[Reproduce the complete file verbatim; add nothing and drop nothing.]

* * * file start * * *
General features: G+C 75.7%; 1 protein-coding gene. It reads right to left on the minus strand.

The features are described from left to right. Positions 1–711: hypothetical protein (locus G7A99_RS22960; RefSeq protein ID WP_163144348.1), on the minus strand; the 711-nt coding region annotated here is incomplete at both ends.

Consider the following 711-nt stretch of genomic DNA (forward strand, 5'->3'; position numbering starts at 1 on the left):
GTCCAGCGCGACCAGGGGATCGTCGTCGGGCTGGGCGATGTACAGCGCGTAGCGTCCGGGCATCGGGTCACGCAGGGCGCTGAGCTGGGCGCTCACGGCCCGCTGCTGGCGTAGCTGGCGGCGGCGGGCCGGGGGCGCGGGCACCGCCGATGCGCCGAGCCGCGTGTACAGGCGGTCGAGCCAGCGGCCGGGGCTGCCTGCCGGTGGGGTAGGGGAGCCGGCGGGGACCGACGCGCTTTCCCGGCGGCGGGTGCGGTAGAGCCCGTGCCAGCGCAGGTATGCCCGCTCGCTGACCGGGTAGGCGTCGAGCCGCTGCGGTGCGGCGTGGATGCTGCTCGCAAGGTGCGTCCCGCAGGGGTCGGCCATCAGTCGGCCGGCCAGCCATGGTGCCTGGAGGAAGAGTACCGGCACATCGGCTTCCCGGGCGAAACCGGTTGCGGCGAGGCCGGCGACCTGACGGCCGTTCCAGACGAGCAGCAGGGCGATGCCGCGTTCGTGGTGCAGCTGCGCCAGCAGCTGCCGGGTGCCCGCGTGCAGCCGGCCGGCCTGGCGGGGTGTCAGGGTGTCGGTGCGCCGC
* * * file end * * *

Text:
General features: G+C 75.7%; 1 protein-coding gene. It reads right to left on the minus strand.

The features are described from left to right. Positions 1–711: hypothetical protein (locus G7A99_RS22960; RefSeq protein ID WP_163144348.1), on the minus strand; the 711-nt coding region annotated here is incomplete at both ends.

Consider the following 711-nt stretch of genomic DNA (forward strand, 5'->3'; position numbering starts at 1 on the left):
GTCCAGCGCGACCAGGGGATCGTCGTCGGGCTGGGCGATGTACAGCGCGTAGCGTCCGGGCATCGGGTCACGCAGGGCGCTGAGCTGGGCGCTCACGGCCCGCTGCTGGCGTAGCTGGCGGCGGCGGGCCGGGGGCGCGGGCACCGCCGATGCGCCGAGCCGCGTGTACAGGCGGTCGAGCCAGCGGCCGGGGCTGCCTGCCGGTGGGGTAGGGGAGCCGGCGGGGACCGACGCGCTTTCCCGGCGGCGGGTGCGGTAGAGCCCGTGCCAGCGCAGGTATGCCCGCTCGCTGACCGGGTAGGCGTCGAGCCGCTGCGGTGCGGCGTGGATGCTGCTCGCAAGGTGCGTCCCGCAGGGGTCGGCCATCAGTCGGCCGGCCAGCCATGGTGCCTGGAGGAAGAGTACCGGCACATCGGCTTCCCGGGCGAAACCGGTTGCGGCGAGGCCGGCGACCTGACGGCCGTTCCAGACGAGCAGCAGGGCGATGCCGCGTTCGTGGTGCAGCTGCGCCAGCAGCTGCCGGGTGCCCGCGTGCAGCCGGCCGGCCTGGCGGGGTGTCAGGGTGTCGGTGCGCCGC